Two points from elimination in a wild, late-night ride in the fourth round, Novak Djokovic from Serbia has not squandered his reprieve. He is now back to...
MELBOURNE, Australia — Two points from elimination in a wild, late-night ride in the fourth round, Novak Djokovic from Serbia has not squandered his reprieve.
He is now back to playing tennis on a higher plane and back in the final of another Australian Open. On Thursday night, he even gave himself the rare chance to get to bed at a reasonable hour by transforming his night-session semifinal with David Ferrer into a 6-2, 6-2, 6-1 rout.
Ferrer is a name that evokes winces in the men’s game. The Spaniard works up a sweat before he even makes it onto the court and takes it from there. Though his game is more subtle and varied than the stereotype that sticks with him, he is not nicknamed “The Wall” for nada.
But for now, his roadblock remains the semifinal round of a Grand Slam tournament. This was his fifth crack at a major final, and this time he was to Djokovic what the Washington Generals are to the Harlem Globetrotters: a hustling, bustling prop to help remind others of Djokovic’s brilliance.
- Whitest big county in the U.S.? It’s us
- Kent family mourns loss of father, two sons in Father’s Day weekend crash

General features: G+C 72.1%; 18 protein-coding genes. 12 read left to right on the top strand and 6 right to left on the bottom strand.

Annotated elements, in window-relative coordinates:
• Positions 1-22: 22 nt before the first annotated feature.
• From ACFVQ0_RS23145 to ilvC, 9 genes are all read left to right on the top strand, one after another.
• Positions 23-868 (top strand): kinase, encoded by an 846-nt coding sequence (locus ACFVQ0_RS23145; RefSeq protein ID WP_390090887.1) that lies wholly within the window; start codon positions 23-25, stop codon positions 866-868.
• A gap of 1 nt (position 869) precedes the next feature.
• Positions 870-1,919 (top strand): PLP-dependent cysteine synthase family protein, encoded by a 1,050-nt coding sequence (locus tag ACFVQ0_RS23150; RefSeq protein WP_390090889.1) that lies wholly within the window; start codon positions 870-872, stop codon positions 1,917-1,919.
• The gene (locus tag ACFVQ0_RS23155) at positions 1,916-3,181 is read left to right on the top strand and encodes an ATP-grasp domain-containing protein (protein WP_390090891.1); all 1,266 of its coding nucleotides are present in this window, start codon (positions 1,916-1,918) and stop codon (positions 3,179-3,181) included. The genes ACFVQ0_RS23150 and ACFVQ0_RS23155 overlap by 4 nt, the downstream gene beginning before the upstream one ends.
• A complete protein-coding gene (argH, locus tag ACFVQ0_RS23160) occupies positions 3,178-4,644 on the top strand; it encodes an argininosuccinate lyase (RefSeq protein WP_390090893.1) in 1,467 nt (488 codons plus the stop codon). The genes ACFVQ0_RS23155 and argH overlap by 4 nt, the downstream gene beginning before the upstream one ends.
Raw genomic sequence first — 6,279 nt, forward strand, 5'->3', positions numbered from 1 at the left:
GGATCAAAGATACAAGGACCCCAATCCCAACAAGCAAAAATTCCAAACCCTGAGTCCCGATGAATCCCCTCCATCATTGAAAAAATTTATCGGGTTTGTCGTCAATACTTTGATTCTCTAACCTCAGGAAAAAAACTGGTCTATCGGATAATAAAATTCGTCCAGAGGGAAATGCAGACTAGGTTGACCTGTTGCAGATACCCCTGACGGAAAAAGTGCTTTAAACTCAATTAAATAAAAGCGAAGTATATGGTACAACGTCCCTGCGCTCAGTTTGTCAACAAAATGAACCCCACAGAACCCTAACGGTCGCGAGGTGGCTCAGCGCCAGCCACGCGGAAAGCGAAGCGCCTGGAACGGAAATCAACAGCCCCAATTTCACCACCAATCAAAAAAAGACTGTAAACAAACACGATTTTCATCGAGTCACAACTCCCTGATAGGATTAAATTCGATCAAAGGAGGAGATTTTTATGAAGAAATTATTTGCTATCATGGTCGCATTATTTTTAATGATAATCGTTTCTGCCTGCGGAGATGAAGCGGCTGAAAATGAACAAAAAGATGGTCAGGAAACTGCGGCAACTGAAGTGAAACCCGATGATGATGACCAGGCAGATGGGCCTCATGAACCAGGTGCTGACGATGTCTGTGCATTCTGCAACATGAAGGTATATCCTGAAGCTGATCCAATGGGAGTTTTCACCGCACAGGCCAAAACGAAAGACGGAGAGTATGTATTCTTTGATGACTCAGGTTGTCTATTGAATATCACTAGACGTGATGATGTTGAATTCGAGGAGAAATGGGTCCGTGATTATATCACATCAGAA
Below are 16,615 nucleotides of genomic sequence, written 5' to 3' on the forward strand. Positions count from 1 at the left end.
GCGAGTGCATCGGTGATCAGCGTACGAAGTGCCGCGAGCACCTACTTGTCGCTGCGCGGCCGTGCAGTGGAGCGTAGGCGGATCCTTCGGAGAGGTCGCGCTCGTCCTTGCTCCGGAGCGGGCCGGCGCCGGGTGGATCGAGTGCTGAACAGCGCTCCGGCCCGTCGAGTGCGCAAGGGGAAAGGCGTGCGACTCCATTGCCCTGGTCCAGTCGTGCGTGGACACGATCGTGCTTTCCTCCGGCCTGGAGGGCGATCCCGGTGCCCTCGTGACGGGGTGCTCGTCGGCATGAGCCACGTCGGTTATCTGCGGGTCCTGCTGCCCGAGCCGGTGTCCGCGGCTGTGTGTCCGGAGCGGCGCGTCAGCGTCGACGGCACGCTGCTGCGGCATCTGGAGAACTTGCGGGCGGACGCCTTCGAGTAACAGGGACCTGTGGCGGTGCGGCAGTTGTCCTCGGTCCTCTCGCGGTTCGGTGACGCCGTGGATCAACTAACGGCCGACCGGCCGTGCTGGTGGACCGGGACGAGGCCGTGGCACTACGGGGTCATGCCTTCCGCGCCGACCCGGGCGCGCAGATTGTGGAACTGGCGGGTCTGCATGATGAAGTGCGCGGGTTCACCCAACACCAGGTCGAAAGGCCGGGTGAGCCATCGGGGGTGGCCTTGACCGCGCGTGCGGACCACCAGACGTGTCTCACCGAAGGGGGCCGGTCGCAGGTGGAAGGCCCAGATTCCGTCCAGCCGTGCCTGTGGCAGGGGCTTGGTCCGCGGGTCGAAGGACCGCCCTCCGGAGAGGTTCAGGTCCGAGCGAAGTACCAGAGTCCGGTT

- Ticket prices soar, then drop for World Cup
- As Puget Sound sweats, few air conditioners are cooling us down
- Pursuit of big-money contract comes at a cost for Seahawks QB Russell Wilson
Most Read Stories
“He played very, very good, no?” said the fourth-seeded Ferrer. “I didn’t have any chance to win tonight.”
Ferrer, now 30, was perhaps a bit weary after his great, five-set escape against Nicolas Almagro in the quarterfinals; perhaps wearier still pushing through to the Davis Cup final while his leading rivals rested.
He also does not match up well with Djokovic.
“There’s nothing Ferrer does that Djokovic doesn’t do better,” said Jim Courier, the U.S. Davis Cup captain. “That’s nothing against David. Just a fact.”
Ferrer had beaten Djokovic five times in their 14 previous matches but never on an outdoor hard court and never in a Grand Slam tournament. Though he is rightly known as one of the world’s great returners, he could win only seven points against Djokovic’s serve. Meanwhile, Djokovic was capitalizing on all seven of his own break points.
Djokovic will play the winner of the Roger Federer-Andy Murray match in the final.